In April 2021 the Nominations Committee refreshed its objectives to align with the Company’s Responsible Business Charter: to meet and ultimately exceed the target of 33% of Board positions and direct reports to the CEO to be held by women; to meet and ultimately exceed the target to have at least one director from a non-white ethnic minority; and to aspire to achieve 50% diversity* on the board.
We currently have:
* to include gender and ethnicity
Our Board continues to support the engagement of executive search firms who have signed up to the Voluntary Code of Conduct on gender diversity and best practice.
National Grid is listed on the NYSE. This means we must disclose differences in our corporate governance practices adopted as a UK listed company, compared with those of a US company.
Our governance practices are primarily based on the requirements of the UK Corporate Governance Code (the Code). However, they substantially conform to those required of US companies listed on the NYSE.
The main differences to US practices are described below.
The NYSE rules and the Code apply different tests for the independence of board members.
The NYSE rules require a separate nominating/corporate governance committee composed entirely of independent directors. There is no requirement for a separate corporate governance committee in the UK.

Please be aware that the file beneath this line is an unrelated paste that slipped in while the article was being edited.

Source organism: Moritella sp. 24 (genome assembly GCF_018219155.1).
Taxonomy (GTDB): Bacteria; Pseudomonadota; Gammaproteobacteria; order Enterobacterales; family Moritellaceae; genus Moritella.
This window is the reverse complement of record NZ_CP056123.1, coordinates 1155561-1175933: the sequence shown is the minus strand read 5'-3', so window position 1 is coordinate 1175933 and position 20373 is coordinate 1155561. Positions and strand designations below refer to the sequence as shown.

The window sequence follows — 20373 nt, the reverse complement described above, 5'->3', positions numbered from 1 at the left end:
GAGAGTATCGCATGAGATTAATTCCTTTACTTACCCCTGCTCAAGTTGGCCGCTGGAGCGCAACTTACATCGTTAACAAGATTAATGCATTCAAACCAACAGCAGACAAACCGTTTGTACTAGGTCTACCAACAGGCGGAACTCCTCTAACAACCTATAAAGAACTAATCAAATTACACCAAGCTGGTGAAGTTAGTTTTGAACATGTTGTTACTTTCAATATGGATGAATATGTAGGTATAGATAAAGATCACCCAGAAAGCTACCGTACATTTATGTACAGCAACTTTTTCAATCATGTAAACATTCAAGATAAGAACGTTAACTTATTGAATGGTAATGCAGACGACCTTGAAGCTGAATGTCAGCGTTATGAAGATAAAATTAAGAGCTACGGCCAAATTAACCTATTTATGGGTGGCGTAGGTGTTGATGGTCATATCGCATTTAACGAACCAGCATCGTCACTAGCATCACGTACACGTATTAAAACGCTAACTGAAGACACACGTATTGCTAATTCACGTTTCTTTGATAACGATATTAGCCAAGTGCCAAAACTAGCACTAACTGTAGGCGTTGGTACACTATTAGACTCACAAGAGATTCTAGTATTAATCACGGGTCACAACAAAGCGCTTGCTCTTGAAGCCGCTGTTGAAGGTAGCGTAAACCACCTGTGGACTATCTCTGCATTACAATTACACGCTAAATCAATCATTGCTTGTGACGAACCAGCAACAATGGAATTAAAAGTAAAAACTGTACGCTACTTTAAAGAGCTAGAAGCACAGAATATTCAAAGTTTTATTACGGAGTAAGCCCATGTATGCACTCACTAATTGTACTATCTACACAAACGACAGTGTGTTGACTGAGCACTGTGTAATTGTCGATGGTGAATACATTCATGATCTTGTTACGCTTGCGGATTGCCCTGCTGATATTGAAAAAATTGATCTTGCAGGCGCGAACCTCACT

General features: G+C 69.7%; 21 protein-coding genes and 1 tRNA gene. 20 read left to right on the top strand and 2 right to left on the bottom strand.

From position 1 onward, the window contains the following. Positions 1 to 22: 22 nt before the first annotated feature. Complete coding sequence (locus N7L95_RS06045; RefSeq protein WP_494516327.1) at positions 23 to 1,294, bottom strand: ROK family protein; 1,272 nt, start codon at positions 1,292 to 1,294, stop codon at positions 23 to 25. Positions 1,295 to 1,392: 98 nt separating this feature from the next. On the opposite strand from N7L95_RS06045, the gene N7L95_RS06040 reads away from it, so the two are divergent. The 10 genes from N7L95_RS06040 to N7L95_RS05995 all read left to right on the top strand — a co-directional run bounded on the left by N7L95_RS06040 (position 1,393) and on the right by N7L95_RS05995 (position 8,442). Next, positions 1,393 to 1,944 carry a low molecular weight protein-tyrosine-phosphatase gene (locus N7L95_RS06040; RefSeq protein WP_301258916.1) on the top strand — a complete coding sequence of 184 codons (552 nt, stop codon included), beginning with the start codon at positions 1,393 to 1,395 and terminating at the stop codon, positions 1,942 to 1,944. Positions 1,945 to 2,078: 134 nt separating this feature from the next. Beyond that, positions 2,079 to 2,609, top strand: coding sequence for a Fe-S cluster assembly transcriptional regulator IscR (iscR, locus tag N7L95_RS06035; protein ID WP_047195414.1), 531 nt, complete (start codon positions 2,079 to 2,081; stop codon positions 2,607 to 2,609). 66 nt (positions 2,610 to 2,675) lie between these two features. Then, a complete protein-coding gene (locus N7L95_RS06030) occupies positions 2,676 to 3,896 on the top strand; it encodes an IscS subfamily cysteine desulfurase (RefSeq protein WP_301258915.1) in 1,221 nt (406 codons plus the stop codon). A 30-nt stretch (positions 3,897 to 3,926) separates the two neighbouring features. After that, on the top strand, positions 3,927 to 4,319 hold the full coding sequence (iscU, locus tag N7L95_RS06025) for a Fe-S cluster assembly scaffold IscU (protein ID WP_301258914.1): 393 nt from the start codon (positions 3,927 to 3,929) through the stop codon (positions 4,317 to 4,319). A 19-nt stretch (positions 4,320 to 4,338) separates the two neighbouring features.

Under the Company’s corporate governance policies, all Directors on the Board discuss and decide upon governance issues. The Nominations Committee makes recommendations to the Board on certain responsibilities of a corporate governance committee.
The NYSE rules require listed companies to adopt and disclose corporate governance guidelines. While the Company reports compliance with the Code in each Annual Report and Accounts, the UK requirements don’t require the Company to adopt and disclose separate corporate governance guidelines.
The NYSE rules require a separate audit committee composed of at least three independent members. While the Company's Audit Committee exceeds the NYSE's minimum independent Non-executive director membership requirements, the quorum for a meeting of the Audit Committee, of two independent Non-executive Directors, is less than the minimum membership requirements under the NYSE rules.
The NYSE rules require a compensation committee composed entirely of independent directors. They also prescribe criteria to evaluate the independence of the committee's members and its ability to engage external compensation advisors.
While the Code prescribes different independence criteria, the Non-executive Directors on the Remuneration Committee have each been deemed independent by the Board under the NYSE rules. Although the evaluation criteria for appointment of external advisors differ under the Code, the Remuneration Committee is solely responsible for their appointment, retention and termination.